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Powell Pays Tribute to Iranian Honorees

By Nora Boustany
The Washington Post
March 7, 2001

Even when relations between countries are not optimal, holding out hope for some kind of dialogue and cultural recognition is a practical diplomatic strategy.

On Friday, Secretary of State Colin L. Powell paid tribute to the Encyclopedia Iranica Foundation and its honorees in books, film, photography, literature, technology and the arts by sending just such a message of hope to its annual gala. Tehran refuses to engage in dialogue with any U.S. administration until frozen Iranian assets seized during the 1979 Islamic revolution are released. Powell's letter

"It is the very people you honor tonight -- the writers, artists, scholars and their benefactors -- who help sustain this dialogue in difficult times. It of ten falls to them to be the voice of our common humanity when politics would keep us silent," Powell said in a letter read to guests during a lavish evening of Iranian music and poetry at the Four Seasons Hotel. "In a resolution cosponsored by the United States and Iran, the United Nations has declared 2001 to be the year of 'Dialogue Among Civilizations,' " Powell said.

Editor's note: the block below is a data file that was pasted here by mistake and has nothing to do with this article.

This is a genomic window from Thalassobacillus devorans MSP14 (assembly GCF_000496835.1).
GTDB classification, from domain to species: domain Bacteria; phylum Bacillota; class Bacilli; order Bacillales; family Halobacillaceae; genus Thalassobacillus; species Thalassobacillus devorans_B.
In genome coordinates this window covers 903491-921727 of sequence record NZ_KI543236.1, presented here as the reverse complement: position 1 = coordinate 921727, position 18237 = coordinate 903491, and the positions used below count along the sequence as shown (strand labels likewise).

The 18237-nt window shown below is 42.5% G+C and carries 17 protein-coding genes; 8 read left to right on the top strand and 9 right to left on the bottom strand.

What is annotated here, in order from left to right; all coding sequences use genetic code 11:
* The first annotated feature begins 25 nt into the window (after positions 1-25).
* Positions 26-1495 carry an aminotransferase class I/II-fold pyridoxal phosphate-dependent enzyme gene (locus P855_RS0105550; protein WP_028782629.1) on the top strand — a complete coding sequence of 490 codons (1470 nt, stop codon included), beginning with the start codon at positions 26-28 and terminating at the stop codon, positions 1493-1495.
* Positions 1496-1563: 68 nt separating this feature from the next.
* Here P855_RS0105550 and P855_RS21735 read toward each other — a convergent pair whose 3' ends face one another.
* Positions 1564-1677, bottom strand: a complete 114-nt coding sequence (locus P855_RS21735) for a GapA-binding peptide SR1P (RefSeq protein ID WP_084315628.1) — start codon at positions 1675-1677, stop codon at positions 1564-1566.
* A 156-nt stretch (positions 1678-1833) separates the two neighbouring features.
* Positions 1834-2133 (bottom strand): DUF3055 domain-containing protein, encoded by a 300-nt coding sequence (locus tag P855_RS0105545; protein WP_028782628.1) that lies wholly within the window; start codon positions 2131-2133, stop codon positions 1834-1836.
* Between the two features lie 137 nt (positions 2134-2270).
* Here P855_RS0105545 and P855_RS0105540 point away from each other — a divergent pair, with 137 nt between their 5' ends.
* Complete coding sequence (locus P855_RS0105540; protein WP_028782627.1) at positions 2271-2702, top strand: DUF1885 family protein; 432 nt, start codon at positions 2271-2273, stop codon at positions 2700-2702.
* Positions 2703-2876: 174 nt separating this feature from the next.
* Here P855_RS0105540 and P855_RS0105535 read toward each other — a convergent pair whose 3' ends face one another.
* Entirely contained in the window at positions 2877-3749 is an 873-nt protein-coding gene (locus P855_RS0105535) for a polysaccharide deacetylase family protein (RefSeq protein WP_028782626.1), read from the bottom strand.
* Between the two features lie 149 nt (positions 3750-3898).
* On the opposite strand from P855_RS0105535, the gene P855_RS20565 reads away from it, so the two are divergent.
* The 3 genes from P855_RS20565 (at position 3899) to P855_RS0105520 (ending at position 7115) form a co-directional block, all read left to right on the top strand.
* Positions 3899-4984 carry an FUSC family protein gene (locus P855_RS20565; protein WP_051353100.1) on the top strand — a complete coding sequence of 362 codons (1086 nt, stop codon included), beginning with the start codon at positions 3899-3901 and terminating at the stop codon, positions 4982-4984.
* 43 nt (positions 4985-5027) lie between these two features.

Iranian film director Jafar Panahi, an honoree whose work includes "The White Balloon" and "The Circle," noted at the gala that he had always dreamed "to get an award among my own people, so this is a very happy moment" even though "it does not come from Iran itself." "The Circle," a film about the plight of women in Iran that pushes the limits of free expression, has yet to be authorized for release in his homeland.

The New York Times' Elaine Sciolino was honored for her book "Persian Mirrors," which unveils the inner life and contradictions of Iranian society. The work of American and British scholars on Abol Ghassem Ferdousi, Iran's great epic poet, and Jalaluddin Rumi, Persia's venerated 13th century poet and philosopher, was also honored. "Out beyond ideas of right doing and wrongdoing. There is a field. I'll meet you there," Rumi once wrote.

Proceeds from the benefit will support completion of the vast Encyclopedia Iranica, a task that could take 10 more years, according to Ehsan Yarshater, its founding editor and director of the Center for Iranian Studies at Columbia University. After a traditional dinner of pistachio soup, fish steamed in herbs and oranges, and aromatic rice, guests took part in an auction, bidding on donated silk Persian carpets, paintings and vacations at a French chateau as well as a gold Rolex watch offered by Princess Ashraf Pavlavi, the twin of the late shah of Iran.


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